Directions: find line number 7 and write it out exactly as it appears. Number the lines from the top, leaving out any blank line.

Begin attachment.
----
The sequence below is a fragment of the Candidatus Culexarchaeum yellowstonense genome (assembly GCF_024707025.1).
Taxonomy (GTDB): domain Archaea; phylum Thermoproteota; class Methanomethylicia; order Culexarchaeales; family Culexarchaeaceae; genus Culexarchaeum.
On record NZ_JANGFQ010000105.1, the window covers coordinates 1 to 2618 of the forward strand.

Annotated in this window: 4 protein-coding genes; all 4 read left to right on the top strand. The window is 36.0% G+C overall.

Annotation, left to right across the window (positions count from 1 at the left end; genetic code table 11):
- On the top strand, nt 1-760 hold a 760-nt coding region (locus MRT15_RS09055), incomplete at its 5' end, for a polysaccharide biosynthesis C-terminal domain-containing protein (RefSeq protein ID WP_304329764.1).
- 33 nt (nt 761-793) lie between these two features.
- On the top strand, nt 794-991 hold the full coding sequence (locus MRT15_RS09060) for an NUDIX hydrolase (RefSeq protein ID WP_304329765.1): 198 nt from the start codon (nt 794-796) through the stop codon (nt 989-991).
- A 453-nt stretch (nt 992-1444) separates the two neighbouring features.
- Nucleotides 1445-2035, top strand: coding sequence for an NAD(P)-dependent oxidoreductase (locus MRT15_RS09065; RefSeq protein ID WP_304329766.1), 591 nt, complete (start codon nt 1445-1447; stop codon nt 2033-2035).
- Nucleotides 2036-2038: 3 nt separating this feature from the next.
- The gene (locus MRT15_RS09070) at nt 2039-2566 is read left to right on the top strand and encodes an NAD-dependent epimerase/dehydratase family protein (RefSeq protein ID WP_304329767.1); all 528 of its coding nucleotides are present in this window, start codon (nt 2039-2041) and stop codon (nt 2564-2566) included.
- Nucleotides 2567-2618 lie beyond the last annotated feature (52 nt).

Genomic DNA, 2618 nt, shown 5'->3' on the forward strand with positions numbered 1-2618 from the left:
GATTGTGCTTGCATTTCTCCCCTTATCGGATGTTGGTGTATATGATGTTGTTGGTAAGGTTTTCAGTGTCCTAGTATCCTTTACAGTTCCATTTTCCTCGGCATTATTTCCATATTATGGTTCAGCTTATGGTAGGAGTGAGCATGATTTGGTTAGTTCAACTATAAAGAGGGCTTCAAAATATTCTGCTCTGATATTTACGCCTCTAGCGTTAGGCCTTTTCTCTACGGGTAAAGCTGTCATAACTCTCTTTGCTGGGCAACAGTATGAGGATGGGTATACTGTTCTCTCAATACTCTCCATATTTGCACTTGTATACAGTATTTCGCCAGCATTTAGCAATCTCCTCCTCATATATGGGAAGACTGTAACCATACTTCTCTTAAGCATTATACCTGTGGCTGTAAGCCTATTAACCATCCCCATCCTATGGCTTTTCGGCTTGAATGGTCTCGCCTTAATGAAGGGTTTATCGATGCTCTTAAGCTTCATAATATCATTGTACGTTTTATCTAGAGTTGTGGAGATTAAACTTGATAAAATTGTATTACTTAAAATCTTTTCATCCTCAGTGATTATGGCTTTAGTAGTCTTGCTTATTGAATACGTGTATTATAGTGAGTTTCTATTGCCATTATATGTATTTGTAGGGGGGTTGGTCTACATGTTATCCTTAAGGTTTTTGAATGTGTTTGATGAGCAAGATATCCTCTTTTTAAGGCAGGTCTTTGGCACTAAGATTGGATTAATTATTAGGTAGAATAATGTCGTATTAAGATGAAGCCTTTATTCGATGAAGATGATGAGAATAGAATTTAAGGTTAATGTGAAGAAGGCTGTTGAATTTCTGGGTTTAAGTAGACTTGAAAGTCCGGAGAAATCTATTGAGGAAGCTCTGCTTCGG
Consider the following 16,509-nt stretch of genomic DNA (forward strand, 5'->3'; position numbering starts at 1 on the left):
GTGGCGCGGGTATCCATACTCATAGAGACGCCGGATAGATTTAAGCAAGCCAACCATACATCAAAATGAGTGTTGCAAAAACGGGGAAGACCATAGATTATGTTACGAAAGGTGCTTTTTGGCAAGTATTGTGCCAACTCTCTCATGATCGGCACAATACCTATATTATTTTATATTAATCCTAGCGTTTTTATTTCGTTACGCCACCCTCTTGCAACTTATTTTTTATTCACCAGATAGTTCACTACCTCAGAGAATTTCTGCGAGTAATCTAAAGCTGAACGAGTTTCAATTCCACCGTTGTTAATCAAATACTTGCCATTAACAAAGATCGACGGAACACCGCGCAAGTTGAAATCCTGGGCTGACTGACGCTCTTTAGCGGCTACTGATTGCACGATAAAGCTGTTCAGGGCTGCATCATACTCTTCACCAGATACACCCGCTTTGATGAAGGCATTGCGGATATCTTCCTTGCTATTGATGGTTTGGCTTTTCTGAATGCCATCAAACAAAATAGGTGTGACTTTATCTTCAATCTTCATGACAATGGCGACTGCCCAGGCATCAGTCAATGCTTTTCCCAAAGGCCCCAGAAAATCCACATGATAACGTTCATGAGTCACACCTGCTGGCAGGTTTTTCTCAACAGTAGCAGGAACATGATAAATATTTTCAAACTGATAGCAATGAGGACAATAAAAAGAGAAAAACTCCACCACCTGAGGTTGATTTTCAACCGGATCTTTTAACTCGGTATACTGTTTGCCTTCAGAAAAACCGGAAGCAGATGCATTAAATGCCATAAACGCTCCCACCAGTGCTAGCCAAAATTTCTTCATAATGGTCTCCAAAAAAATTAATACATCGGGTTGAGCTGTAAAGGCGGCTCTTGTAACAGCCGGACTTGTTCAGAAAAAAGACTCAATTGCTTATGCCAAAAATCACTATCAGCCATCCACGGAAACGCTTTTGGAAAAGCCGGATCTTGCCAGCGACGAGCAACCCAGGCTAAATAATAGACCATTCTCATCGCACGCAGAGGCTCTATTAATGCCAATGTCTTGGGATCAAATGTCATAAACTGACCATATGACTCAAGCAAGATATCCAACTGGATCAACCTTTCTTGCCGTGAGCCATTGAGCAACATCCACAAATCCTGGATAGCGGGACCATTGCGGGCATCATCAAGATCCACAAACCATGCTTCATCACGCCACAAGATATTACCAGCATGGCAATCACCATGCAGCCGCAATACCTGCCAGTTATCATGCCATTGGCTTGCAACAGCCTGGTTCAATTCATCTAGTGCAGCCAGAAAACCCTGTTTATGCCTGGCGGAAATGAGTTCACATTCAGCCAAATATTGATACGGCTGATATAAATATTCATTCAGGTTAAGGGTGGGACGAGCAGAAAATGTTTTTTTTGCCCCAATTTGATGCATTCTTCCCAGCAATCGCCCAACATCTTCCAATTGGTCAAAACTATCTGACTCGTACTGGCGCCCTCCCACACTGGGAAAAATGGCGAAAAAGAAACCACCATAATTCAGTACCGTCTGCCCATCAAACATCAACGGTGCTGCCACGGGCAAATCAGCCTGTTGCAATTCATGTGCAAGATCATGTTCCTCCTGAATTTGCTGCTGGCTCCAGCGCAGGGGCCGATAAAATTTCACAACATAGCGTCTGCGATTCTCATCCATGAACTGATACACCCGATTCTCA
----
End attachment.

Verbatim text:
- 33 nt (nt 761-793) lie between these two features.